Polk issues a statement saying that Mexico has attacked U.S. citizens on American soil and Congress declares war.
War seems to some unwise because the American army is only 8,600 strong compared to 30,000 men in the Mexican Army.
112,000 volunteers eventually join up though evening the numerical odds.
Whigs in New England strongly condemn the war from its beginning as a war to expand slavery and its power in the government.
Most Americans however support the war.
Polk personally directs the war where in he plans to occupy northern Mexico, defeat their army several times and have them sue for peace.
Some parts of this strategy works but others do not.
Taylor's army quickly routs the Mexican army near the Rio Grande and forces them to retreat.
American forces likewise quickly occupy California and New Mexico.
Taylor continues further south and occupies Monterrey and then beats Santa Ana at the Battle of Buena Vista with heavy casualties.
The Mexican army retreats in disarray and Taylor holds northern Mexico though his losses in troops have been great.
Most American deaths in this war deal more with subsidiary causes, 11,000 compared with 2,000 actually battle deaths.
Mexican casualties are roughly 50,000.
Victory in Mexico
Polk's strategy founders when Mexico refuses to sue for peace.
The decision is made to conquer and occupy Mexico City to force peace.
This plan is risky because General Winfield Scott will have to land on the coast and march 250 miles inland away from secure resupply and in the face of a larger enemy in their home terrain.
Veracruz is taken by 10,000 Americans in March of 1847 and follow the path of Hernan Cortes to Mexico City.
Santa Ana raises new armies but these fail to stop the invaders.
After the Battle of Chapultepec, Santa Ana is persuaded to abandon the capital which falls on September 14, 1847.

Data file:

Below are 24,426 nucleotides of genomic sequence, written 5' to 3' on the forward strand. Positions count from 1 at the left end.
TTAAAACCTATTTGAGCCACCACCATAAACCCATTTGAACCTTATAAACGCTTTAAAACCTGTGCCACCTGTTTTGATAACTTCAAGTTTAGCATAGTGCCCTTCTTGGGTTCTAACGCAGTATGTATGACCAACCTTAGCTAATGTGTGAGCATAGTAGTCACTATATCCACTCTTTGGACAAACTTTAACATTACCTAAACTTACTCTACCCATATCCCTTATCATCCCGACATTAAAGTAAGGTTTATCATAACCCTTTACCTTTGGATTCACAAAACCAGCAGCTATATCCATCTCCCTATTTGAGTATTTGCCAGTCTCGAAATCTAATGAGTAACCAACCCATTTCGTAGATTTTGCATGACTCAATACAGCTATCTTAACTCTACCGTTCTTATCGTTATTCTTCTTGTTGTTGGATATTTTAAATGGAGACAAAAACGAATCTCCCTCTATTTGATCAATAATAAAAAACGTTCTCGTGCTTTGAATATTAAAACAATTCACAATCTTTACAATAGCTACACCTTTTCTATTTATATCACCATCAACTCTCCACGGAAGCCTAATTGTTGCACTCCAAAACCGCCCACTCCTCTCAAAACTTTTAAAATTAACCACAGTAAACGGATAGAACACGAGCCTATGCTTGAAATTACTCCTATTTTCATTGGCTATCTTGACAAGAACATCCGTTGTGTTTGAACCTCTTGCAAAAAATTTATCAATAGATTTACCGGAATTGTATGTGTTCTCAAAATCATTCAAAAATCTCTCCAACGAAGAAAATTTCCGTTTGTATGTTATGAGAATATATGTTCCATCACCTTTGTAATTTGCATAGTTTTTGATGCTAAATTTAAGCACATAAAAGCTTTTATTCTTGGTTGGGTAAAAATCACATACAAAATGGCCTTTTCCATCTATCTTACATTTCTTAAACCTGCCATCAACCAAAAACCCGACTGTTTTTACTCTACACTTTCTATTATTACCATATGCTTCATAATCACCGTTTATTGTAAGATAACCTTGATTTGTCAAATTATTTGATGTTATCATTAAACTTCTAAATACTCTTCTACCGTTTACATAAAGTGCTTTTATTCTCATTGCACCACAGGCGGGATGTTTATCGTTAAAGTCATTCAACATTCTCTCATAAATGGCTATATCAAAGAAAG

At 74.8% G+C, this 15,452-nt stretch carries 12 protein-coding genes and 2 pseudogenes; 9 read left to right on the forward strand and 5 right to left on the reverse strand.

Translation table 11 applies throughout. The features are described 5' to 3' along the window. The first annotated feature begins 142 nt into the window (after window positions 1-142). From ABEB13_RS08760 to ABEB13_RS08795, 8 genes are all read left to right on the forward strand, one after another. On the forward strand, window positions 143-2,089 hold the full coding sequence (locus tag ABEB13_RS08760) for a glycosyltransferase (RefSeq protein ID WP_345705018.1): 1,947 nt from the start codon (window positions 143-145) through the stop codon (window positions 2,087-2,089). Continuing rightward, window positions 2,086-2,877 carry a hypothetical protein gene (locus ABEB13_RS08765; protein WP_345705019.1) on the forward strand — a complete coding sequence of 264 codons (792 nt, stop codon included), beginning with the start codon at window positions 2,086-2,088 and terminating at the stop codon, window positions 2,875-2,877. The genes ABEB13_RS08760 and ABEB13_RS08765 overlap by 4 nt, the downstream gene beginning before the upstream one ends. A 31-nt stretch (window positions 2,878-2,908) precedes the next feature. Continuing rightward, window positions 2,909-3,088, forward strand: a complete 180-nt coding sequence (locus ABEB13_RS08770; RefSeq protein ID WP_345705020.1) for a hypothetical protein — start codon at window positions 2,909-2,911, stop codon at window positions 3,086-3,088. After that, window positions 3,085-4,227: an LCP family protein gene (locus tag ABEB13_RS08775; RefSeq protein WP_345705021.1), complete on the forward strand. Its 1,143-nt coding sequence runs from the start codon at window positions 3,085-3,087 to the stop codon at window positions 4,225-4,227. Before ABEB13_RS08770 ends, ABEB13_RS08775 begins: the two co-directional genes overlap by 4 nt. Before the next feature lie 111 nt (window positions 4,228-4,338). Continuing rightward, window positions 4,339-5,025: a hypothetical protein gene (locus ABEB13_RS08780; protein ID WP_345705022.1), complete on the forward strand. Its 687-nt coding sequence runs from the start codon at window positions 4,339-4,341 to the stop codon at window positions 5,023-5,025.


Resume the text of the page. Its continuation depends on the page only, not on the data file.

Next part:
On February 2, 1848 both sides agree to the Treaty of Guadalupe Hidalgo which cedes territory north of the Rio Grande including California and New Mexico.
The U.S. also pays Mexico 15 million and takes over American citizens' claims against Mexico.
Polk now has all the land he desired, 500,000 square miles more.
This is a huge triumph 75 years after the founding of the U.S. it is now a continental state entering the industrial age with vast new resources and a two ocean economic foundation.
Golden California
Another bad thing for Mexico besides defeat in the war is that gold is discovered in California that will now go to the U.S.
Just before the territory officially changes hands gold is discovered in 1849 starting off the California Gold Rush.
Between 1849 and 1852, 250,000 settlers will come to California.
In merely two years California will become a state.
Gold fever spreads quickly and Californian society is completely altered.
Life in gold towns is largely rough and unpredictable.
By 1853 San Francisco has a population of 50,000 and is dependent on the gold from inland.
Quickly though others arrive to exploit not the gold but the economic needs of the gold miners.
In these places government is not fully in control and vigilante justice reigns with crime rates being quite high.